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Mon Jul 16, 2012, 04:58 PM

Thousands Gather in Tokyo to Protest Nuclear Restart

Source: New York Times

In Japan’s largest antinuclear rally since the disaster at Fukushima, tens of thousands of protesters gathered Monday at a central Tokyo park to urge the government to halt its restart of the nation’s reactor fleet.

<snip>

Antinuclear demonstrations have gained momentum, especially in the nation’s capital, where tens of thousands of protesters now gather every week to shout slogans in front of Mr. Noda’s official residence.

On Monday, organizers said 170,000 people filled the Tokyo square to sing songs, beat drums and cheer on a series of high-profile speakers who called for more Japanese to make their voices heard. The police put the number of protesters at 75,000, still making it the biggest gathering of antinuclear demonstrators since the Fukushima accident last year.

<snip>

Indeed, rally organizers have gone to great lengths to project a friendly image in a country where protesters of any kind are seen by many as fringe agitators at best, and terrorists at worst. It is a perception left over from protests in 1960 and 1970 against a security treaty with the United States, during which rioters armed with pipes and gasoline bombs clashed with the police. Organizers at the time said as many as 170,000 people rallied in front of Japan’s Parliament building, a crowd not seen until the recent antinuclear rallies.

<snip>

Read more: http://www.nytimes.com/2012/07/17/world/asia/thousands-gather-in-tokyo-to-protest-nuclear-restart.html

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Reply Thousands Gather in Tokyo to Protest Nuclear Restart (Original post)
bananas Jul 2012 OP
proverbialwisdom Jul 2012 #1
proverbialwisdom Jul 2012 #3
Canuckistanian Jul 2012 #2
RobertEarl Jul 2012 #4

Response to bananas (Original post)

Mon Jul 16, 2012, 08:14 PM

1. Dramatic and inspiring aerial photos and video here:

http://enenews.com/kyodo-headline-antinuclear-rally-draws-170000-people-at-central-tokyo-park-photos

Kyodo: 170,000 people at rally in central Tokyo (AERIAL VIDEO & PHOTOS)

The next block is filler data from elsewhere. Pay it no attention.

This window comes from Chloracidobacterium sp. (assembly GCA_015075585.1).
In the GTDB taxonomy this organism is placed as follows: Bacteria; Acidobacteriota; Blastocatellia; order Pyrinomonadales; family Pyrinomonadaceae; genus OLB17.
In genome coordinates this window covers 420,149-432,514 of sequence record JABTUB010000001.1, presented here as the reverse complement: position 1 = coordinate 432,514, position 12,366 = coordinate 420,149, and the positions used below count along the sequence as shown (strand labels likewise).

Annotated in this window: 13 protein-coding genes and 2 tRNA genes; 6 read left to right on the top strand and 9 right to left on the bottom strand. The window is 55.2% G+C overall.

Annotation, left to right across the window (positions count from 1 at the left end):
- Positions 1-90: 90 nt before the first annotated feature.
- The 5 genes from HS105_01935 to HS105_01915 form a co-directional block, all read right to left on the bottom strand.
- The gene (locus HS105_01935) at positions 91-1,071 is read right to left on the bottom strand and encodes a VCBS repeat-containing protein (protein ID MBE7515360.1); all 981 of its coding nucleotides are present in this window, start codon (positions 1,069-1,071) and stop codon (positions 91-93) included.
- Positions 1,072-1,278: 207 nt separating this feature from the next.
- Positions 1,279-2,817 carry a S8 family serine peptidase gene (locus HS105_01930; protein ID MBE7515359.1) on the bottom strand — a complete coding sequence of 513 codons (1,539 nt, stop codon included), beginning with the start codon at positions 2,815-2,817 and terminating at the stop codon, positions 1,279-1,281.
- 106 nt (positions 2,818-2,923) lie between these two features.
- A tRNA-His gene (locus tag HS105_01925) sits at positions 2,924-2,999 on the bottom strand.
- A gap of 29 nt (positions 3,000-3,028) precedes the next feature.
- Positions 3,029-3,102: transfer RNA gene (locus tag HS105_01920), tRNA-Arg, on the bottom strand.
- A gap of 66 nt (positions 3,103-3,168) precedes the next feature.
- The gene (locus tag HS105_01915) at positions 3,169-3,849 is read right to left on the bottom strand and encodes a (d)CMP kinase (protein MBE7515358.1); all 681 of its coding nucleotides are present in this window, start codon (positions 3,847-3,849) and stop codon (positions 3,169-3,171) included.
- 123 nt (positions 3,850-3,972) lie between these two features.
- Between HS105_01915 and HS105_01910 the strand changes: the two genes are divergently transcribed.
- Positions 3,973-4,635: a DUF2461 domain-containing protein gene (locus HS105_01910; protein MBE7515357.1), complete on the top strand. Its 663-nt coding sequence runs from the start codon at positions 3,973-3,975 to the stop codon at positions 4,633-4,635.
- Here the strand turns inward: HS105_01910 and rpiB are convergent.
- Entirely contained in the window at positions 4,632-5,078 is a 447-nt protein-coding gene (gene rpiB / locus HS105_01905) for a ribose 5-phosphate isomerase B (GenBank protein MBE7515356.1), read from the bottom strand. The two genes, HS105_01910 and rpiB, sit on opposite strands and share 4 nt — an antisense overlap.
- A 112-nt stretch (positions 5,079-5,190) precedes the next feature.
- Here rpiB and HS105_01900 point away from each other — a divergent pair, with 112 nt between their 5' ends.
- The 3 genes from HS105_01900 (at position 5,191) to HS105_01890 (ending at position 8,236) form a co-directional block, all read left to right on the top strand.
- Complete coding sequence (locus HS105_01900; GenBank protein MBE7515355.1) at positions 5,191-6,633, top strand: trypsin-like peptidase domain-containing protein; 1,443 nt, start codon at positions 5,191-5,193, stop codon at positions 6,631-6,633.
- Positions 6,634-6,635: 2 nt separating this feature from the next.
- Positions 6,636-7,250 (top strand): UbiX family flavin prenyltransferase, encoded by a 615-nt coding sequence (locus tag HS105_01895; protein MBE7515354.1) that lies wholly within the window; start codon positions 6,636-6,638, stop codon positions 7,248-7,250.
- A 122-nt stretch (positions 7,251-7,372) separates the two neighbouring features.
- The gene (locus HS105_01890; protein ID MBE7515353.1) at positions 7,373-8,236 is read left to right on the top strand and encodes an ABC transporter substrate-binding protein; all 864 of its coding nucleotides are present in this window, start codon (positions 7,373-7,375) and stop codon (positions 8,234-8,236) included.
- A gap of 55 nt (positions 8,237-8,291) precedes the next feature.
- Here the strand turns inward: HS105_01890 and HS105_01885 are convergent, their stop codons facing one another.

Published: July 16th, 2012 at 9:02 am ET
By ENENews


(Subscription Only) Title: Antinuclear rally draws 170,000 people at central Tokyo park | Kyodo News
Source: Kyodo
Author: Megumi Iizuka
Date: July 16, 2012

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Response to bananas (Original post)

Mon Jul 16, 2012, 08:31 PM

2. Astounding

Considering that Japanese culture is all about deference to authority and harmony to the point of absurd.

Ironically, it's that deference to authority and harmony that led to the after effects of the Fukushima disaster. The Japanese nuclear regulatory agency was ALSO a booster of nuclear power and deeply involved in the nuclear company's success. This was also the conclusion of an inquest into the Fukushima disaster.

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Response to bananas (Original post)

Mon Jul 16, 2012, 08:42 PM

4. They are living with the effects

And they have a desire to not have it spread any more than it has.

They know the future of their country is a stake. Even the PM who was in charge at the time has said that Japan must close down the nuclear power plants.




http://www.nytimes.com/2012/05/29/world/asia/japans-naoto-kan-condemns-nuclear-power.html

In an unusually stark warning, Japan’s prime minister during last year’s nuclear crisis told a parliamentary inquiry on Monday that the country should discard nuclear power as too dangerous, saying the Fukushima accident had pushed Japan to the brink of “national collapse.”

...his strongest comments came at the end of his testimony, when a panel member asked him if he had any advice for the current prime minister. Mr. Kan replied that the accident had brought Japan to the brink of evacuating metropolitan Tokyo and its 30 million residents. He said the loss of the capital would have paralyzed the national government, leading to “a collapse of the nation’s ability to function.”

He said the prospect of losing Tokyo made him realize that nuclear power was just too risky, the consequences of an accident too large, for Japan to accept.

“It is impossible to ensure safety sufficiently to prevent the risk of a national collapse,” Mr. Kan said. “Experiencing the accident convinced me that the best way to make nuclear plants safe is not to rely on them, but rather to get rid of them.”

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